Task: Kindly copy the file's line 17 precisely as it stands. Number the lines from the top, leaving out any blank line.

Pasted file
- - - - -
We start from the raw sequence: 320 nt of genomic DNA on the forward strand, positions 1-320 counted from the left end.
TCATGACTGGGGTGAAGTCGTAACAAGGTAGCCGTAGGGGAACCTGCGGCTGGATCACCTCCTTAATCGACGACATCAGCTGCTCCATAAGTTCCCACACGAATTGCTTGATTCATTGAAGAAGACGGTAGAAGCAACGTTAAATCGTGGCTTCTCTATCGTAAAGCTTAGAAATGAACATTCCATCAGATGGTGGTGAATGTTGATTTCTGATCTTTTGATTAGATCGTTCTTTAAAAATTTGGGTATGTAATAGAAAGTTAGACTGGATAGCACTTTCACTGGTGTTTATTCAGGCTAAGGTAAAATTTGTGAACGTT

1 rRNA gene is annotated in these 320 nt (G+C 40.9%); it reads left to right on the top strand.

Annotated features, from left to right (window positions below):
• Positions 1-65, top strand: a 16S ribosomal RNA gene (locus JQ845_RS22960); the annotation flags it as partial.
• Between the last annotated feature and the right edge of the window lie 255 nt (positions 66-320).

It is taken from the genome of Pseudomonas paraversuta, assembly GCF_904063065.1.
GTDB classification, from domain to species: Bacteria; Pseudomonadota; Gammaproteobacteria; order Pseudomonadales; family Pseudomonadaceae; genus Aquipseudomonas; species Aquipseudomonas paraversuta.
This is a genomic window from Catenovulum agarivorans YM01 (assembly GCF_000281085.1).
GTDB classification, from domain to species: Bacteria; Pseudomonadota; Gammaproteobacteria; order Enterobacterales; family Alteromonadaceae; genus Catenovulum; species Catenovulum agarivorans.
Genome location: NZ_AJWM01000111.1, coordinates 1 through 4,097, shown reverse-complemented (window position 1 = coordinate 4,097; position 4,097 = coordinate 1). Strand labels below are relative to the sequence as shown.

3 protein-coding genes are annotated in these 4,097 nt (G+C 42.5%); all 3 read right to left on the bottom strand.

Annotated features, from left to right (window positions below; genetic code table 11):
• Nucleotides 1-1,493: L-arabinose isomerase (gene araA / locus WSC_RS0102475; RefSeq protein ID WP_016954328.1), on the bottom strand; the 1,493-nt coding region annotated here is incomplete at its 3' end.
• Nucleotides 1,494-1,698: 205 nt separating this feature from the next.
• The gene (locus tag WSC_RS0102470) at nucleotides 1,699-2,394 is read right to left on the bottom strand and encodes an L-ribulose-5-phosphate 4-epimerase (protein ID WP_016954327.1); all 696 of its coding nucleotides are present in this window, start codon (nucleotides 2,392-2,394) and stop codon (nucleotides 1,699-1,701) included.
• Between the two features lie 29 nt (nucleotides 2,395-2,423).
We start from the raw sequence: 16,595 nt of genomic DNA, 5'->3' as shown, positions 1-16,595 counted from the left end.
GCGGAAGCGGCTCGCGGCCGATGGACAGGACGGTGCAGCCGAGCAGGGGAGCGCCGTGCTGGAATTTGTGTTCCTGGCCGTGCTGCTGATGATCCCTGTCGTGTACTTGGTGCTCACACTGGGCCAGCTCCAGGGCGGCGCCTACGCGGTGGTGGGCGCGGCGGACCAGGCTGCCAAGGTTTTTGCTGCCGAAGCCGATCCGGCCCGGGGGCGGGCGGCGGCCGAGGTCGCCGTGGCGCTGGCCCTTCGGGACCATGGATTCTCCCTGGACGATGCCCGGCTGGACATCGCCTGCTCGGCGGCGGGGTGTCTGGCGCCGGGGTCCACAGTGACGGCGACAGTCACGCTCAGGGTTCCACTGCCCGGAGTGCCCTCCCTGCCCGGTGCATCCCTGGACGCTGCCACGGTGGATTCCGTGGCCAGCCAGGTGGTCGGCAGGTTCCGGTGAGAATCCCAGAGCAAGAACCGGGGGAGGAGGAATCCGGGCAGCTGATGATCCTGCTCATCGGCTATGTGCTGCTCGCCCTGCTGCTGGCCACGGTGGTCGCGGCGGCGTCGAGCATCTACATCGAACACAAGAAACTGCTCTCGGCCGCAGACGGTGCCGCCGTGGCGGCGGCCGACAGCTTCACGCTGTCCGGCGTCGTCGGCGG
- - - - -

• Between the two features lie 29 nt (nucleotides 2,395-2,423).